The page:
These sizes are still common to purchase.
.
.
You've got it backwards Das, the first number, 195 is the tread width, 60, 70 etc is the percentage of sidewall height compared to width. On my 315/35/17's, the 315 is mm width, it has 35% sidewall height compared to width of the tire.
The width doesn't effect the speedometer, height does.



[Edited by: BT1288 at 12/18/2012 9:12:43 AM EST]
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puddy
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Message Posted: Dec 18, 2012 7:54:58 AM

yes
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ReddevilNO
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Message Posted: Dec 18, 2012 7:07:21 AM

Yes! Of course.
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streetcars
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Message Posted: Dec 18, 2012 1:43:01 AM

try to stay close most of the time.
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rkain
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Message Posted: Dec 18, 2012 1:32:52 AM

Yes
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JoeKing
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Message Posted: Dec 18, 2012 12:53:51 AM

I got more of a selection when I went one size bigger.
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DasAuto92
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Message Posted: Dec 17, 2012 11:23:49 PM

My daughter's 92 Jetta comes with 175/70/13 stock size.For the winter i installed 185/60/14 winter tires.When the summer rolls around i will install 92 Passat rims 15" and tire size 195/50/15 front and 205/50/15 rear, with room to spare.
My son ran a set of 17" rims on his 92 Golf....lottsa tire.As for the difference in the speedo not sure but no tickets so far.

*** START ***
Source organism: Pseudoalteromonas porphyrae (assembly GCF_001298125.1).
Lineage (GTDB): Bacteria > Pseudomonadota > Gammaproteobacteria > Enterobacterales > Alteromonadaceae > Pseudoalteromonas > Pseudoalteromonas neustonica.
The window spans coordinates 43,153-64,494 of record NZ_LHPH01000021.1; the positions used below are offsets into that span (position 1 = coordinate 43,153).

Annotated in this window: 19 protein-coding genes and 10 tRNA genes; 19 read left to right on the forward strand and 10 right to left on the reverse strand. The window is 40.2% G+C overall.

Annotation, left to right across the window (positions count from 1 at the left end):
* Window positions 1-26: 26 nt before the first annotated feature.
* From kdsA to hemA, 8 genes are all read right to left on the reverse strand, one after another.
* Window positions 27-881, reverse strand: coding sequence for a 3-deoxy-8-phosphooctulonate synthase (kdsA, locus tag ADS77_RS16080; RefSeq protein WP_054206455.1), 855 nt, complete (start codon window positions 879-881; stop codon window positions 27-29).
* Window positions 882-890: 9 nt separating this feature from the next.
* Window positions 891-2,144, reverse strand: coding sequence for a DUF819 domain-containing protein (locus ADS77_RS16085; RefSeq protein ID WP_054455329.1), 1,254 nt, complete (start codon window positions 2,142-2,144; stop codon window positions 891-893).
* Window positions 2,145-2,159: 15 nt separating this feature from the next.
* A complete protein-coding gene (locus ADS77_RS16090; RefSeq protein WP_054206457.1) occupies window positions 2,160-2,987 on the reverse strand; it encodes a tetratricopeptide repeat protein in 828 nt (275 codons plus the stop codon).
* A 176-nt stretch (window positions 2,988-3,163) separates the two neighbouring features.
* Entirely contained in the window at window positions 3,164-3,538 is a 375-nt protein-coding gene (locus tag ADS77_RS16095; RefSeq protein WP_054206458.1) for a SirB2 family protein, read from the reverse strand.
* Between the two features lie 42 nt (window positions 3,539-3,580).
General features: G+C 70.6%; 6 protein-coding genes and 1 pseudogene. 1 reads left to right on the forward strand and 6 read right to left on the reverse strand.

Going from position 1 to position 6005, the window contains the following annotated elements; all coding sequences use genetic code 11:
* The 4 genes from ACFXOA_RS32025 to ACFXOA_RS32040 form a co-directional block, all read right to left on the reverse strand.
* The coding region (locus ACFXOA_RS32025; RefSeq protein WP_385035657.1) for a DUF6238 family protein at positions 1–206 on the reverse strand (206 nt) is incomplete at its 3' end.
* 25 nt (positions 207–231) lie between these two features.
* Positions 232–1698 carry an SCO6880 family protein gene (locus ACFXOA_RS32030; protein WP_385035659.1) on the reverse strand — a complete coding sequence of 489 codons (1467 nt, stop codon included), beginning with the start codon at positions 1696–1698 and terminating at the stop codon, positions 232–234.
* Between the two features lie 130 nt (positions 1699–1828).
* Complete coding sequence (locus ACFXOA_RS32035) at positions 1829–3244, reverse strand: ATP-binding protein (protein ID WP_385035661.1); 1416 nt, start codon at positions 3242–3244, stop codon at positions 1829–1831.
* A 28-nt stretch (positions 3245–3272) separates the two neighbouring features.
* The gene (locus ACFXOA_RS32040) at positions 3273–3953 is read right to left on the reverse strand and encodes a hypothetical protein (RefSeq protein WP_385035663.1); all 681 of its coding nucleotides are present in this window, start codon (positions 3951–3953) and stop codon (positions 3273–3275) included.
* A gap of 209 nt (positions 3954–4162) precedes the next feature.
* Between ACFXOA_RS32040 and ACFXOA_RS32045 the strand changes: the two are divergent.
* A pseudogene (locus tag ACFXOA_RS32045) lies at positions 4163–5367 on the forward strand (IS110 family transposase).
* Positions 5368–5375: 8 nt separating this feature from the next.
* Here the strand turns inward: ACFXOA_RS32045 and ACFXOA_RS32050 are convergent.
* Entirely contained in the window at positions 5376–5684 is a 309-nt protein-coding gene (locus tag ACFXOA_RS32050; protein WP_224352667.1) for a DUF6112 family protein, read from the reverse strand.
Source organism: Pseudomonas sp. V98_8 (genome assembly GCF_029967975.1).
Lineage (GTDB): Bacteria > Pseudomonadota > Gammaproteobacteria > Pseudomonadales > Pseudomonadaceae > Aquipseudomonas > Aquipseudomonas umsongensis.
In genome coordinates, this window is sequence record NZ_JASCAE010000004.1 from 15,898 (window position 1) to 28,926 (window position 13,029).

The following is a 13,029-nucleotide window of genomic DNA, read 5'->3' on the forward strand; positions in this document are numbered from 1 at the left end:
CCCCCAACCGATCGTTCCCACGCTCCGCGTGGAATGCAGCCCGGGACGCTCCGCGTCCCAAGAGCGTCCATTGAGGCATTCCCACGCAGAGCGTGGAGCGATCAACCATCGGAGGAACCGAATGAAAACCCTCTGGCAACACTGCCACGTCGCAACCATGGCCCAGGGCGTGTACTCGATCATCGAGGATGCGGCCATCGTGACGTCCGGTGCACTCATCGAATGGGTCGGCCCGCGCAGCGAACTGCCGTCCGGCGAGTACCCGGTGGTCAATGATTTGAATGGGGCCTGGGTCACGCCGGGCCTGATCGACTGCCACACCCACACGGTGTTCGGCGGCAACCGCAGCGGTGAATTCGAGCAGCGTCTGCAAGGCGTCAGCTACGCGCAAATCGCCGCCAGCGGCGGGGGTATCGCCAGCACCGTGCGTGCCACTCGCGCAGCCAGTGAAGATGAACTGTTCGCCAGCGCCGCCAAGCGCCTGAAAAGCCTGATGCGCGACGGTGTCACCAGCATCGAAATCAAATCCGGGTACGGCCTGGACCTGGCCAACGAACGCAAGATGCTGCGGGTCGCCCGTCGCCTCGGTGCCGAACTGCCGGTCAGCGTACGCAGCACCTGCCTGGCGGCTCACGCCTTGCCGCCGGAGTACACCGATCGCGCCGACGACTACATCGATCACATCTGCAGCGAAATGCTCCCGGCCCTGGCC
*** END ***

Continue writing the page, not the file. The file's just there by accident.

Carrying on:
[Edited by: DasAuto92 at 12/17/2012 11:26:35 PM EST]
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OilOnTheCheap
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Message Posted: Dec 17, 2012 11:21:38 PM

Yes
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DasAuto92
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Message Posted: Dec 17, 2012 11:06:10 PM

jimmy544:The tires were 185-195 R 75 size and now the closest you can get is R70:

What is the real size? 185/75/14 or 195/75/14? If your passing this way i have a set of 4 195/75/14 in my back yard lol
The difference of a 70 series to a 75 series is minimal,in width.And will not affect your speedometer.
Going from a 185 to a 195 will change approz 2 mph. as the 195 is a taller tire.
These sizes are still common to purchase.

[Edited by: DasAuto92 at 12/17/2012 11:16:40 PM EST]
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mrwicked
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Message Posted: Dec 17, 2012 11:57:59 AM

yes
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2Tall
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Message Posted: Dec 17, 2012 11:12:57 AM

yes
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bearscharger
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Message Posted: Dec 16, 2012 1:33:00 PM

yes
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kenpowers
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Message Posted: Dec 16, 2012 1:32:25 PM

yes
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jimmy544
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Message Posted: Dec 16, 2012 1:02:33 PM

Yes when possible. The tires that Volvo recommended for the 240 models you have a hard time finding these days. The tires were 185-195 R 75 size and now the closest you can get is R70 in the same width. They work pretty well but they are slightly smaller and throws off the odometer speedometer a little.